Russia has suffered the loss of yet another general this past weekend. Major General Vladimir Frolov, deputy commander of the 8th Army, died in combat in Donbas region. That’s eight dead generals since the invasion began. Details about this officer’s death are fuzzy at best.
Frolov was killed in Donbas with few extra details. Frolov was part of the 8th army of Russia’s Southern Military District, the same unit as Lieutenant General Andrei Mordichev, who died in Kherson last month https://t.co/tTXzahmcDx
— Samuel Ramani (@SamRamani2) April 16, 2022
Frolov wasn’t the only senior Russian government figure of note lost this past week; retired army general and veteran of Russia’s Foreign Intelligence Service Vyacheslav Trubnikov died at age 78. No mention of cause of death in any report I found, only praise for Trubnikov’s service and mourning over his death.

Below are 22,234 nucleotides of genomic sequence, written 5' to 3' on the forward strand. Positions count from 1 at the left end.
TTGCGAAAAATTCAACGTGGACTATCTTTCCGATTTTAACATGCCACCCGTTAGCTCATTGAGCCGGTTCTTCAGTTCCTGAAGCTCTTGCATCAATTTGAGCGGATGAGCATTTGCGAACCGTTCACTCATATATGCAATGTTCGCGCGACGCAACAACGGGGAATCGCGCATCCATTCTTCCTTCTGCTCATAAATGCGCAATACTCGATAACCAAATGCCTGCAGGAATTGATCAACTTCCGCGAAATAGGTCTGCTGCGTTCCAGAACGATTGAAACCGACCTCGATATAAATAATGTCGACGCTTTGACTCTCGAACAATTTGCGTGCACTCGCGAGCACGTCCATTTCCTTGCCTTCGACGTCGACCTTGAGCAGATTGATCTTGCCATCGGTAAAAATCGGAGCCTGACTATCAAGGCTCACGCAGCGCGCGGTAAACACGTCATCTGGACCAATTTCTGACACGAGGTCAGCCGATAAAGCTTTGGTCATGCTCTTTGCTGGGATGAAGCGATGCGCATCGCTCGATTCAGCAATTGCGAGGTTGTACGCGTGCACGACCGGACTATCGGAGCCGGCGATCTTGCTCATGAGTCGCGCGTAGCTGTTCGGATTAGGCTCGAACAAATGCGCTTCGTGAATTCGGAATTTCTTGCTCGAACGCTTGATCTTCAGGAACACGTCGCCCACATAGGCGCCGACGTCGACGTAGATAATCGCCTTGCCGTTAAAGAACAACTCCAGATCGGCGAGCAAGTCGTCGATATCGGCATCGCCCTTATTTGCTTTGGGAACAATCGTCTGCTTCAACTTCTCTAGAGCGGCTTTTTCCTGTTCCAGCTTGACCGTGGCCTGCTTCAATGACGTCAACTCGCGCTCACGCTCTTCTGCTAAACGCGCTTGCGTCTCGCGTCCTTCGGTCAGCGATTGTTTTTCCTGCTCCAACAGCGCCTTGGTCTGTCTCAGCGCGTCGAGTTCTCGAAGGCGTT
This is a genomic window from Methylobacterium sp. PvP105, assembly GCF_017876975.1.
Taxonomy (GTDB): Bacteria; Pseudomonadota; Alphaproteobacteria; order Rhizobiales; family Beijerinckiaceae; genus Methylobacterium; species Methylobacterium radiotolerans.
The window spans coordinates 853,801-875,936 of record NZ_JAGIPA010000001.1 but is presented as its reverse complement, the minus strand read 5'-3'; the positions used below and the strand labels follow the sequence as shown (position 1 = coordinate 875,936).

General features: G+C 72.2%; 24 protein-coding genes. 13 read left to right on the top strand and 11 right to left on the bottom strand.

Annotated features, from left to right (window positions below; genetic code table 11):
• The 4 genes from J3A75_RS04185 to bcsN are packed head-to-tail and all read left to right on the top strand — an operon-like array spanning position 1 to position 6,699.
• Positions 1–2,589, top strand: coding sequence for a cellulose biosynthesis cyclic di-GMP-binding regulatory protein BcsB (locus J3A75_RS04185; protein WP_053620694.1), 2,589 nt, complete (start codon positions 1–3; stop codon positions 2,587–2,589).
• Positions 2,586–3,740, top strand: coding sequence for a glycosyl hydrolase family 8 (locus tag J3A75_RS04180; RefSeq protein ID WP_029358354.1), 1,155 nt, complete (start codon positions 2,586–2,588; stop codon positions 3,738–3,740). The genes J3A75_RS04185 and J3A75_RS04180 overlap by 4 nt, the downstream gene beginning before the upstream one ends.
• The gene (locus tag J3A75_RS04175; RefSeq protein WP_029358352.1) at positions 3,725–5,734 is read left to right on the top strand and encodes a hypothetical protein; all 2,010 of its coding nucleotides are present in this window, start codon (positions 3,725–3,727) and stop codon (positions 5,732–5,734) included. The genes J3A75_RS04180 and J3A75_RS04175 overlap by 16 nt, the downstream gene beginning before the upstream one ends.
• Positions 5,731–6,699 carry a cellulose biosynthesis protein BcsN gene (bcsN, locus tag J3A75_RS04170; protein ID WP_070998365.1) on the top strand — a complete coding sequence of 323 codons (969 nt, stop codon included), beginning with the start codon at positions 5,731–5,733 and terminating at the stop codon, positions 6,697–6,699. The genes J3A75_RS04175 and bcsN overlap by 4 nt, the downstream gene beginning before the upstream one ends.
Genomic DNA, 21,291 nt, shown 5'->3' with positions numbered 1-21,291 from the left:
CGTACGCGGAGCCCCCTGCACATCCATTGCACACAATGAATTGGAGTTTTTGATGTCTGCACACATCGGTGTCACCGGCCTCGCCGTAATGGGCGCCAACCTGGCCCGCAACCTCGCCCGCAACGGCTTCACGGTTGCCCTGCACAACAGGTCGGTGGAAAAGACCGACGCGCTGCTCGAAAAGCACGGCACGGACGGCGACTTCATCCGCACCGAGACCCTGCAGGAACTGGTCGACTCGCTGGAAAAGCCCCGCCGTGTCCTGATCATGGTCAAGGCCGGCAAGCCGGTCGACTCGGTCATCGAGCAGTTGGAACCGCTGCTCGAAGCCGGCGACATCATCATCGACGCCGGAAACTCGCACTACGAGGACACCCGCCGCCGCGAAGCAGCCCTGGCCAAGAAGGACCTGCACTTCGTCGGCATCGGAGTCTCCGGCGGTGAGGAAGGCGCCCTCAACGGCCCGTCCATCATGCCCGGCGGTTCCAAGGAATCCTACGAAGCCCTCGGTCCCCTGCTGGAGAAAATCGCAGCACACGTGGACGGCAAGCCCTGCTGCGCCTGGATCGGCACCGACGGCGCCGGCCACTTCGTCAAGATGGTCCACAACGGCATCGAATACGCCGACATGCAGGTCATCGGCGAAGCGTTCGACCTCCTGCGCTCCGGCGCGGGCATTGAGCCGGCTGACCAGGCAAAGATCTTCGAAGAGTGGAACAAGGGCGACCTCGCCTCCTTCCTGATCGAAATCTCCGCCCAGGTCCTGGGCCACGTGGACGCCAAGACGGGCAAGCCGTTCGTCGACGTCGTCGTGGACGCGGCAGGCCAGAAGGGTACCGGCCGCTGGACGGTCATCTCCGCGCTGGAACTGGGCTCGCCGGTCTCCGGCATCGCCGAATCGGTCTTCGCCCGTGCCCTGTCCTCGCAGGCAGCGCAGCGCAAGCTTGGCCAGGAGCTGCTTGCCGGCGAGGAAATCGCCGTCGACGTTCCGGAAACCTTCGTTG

Trubnikov’s death was announced more than 5-10 days after Ukraine doxxed 620 members of Russia’s Federal Security Service (FSB), the intelligence agency.
Was Trubnikov still a spy for Russia even at his advanced age? Was this a roll-up or just an old dude shuffling off the mortal coil?
~ 1 ~
Russia lost nearly one million citizens between October 2020 and September 2021. The country’s total population before the pandemic began was less than 43% of the U.S.’s population, which suggests its COVID deaths were not only grossly underreported but multiple times greater than that of the U.S.
And you know how stupid and avoidable U.S. COVID deaths have been even before vaccines were approved and distributed. COVID surely had an impact on the number of active duty and retired Russian military available for deployment.
At a rate of 10.7 births per 1,000 citizens, Russia has experienced a decline in birth rates like all other developed nations. Its birth rate is lower than that of the U.S. and may be related to factors like increased alcoholism and the lingering fallout from the economic upheaval of the 1990s. Russian women born during the 1990s are much fewer in number than the cohort who were children and young adults at that time.